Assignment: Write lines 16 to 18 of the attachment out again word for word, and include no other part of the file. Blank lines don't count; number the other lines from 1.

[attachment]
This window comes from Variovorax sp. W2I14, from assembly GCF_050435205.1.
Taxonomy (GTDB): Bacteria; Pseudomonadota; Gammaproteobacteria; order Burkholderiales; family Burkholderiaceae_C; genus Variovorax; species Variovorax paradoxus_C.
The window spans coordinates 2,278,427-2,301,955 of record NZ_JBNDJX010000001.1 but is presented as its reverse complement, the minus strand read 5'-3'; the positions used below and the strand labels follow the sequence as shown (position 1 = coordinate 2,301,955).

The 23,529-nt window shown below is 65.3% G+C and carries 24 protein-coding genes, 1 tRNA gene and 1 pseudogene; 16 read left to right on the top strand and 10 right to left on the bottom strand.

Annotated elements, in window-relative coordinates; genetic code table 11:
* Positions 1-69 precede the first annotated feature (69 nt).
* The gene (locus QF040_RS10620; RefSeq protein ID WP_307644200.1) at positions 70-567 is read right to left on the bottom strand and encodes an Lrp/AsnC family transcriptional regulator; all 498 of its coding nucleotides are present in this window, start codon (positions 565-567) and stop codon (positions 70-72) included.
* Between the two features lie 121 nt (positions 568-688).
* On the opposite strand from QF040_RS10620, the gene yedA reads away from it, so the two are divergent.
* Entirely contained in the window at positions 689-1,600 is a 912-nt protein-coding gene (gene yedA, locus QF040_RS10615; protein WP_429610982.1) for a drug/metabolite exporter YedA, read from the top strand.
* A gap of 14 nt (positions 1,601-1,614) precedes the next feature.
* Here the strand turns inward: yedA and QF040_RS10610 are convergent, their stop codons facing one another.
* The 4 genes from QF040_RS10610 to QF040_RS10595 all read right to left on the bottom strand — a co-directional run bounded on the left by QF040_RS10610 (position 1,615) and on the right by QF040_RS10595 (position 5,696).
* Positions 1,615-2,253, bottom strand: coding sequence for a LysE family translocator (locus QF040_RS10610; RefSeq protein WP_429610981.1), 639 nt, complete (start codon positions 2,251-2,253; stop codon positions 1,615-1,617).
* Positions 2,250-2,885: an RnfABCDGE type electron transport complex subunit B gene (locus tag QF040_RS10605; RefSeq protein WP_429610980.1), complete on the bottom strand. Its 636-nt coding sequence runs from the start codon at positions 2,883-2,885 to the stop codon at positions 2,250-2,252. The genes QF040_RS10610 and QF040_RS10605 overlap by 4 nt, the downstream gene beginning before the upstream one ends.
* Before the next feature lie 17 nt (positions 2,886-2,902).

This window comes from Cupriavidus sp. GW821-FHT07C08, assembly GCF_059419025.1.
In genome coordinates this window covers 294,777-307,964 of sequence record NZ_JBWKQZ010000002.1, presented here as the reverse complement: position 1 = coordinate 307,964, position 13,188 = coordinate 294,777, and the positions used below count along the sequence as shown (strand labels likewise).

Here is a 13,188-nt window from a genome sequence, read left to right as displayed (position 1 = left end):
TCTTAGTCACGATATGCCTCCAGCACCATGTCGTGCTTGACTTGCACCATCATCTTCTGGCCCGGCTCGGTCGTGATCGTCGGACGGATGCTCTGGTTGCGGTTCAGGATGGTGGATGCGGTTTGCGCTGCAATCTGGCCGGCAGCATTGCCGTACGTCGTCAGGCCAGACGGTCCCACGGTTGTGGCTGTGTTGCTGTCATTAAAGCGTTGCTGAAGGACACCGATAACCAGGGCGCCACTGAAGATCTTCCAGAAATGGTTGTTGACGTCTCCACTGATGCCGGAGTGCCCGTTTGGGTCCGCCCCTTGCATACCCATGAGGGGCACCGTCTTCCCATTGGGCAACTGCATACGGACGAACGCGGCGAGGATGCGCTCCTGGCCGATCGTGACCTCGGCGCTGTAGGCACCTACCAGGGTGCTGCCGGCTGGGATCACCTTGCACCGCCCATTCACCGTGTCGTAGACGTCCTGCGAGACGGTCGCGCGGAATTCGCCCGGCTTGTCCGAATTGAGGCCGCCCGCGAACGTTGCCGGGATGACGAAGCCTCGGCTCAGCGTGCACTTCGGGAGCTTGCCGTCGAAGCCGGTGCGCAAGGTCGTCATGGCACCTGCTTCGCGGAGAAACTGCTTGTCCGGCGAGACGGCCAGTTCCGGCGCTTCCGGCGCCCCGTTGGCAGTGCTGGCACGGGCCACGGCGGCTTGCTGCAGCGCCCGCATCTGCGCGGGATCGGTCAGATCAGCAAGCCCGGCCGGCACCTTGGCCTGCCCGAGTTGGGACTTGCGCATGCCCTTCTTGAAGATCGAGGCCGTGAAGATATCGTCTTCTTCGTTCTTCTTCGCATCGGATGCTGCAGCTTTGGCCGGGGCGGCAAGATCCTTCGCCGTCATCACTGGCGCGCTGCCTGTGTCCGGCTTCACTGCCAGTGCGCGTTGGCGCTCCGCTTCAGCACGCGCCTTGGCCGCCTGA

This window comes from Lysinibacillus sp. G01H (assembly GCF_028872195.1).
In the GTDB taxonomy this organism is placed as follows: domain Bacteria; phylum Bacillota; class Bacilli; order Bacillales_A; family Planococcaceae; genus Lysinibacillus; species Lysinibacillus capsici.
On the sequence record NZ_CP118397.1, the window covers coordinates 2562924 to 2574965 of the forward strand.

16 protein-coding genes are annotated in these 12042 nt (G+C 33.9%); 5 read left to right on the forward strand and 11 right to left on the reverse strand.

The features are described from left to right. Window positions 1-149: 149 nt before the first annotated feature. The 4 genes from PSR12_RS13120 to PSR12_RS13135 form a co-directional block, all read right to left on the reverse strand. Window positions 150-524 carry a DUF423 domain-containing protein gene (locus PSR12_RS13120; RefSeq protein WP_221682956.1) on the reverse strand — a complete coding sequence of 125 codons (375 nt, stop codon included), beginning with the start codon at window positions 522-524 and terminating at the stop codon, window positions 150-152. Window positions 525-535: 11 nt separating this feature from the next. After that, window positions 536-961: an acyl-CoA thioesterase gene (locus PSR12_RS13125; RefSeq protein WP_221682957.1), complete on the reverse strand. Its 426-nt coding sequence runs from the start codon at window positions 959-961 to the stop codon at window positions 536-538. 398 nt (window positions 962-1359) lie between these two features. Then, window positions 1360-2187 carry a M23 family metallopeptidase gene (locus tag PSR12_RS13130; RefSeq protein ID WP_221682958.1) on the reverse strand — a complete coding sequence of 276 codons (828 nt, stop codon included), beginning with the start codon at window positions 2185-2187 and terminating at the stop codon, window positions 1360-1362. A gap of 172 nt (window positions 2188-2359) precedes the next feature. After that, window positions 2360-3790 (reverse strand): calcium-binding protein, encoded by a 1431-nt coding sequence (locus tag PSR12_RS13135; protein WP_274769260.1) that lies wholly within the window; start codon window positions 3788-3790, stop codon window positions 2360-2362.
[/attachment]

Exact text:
* Before the next feature lie 17 nt (positions 2,886-2,902).

This window comes from Cupriavidus sp. GW821-FHT07C08, assembly GCF_059419025.1.
In genome coordinates this window covers 294,777-307,964 of sequence record NZ_JBWKQZ010000002.1, presented here as the reverse complement: position 1 = coordinate 307,964, position 13,188 = coordinate 294,777, and the positions used below count along the sequence as shown (strand labels likewise).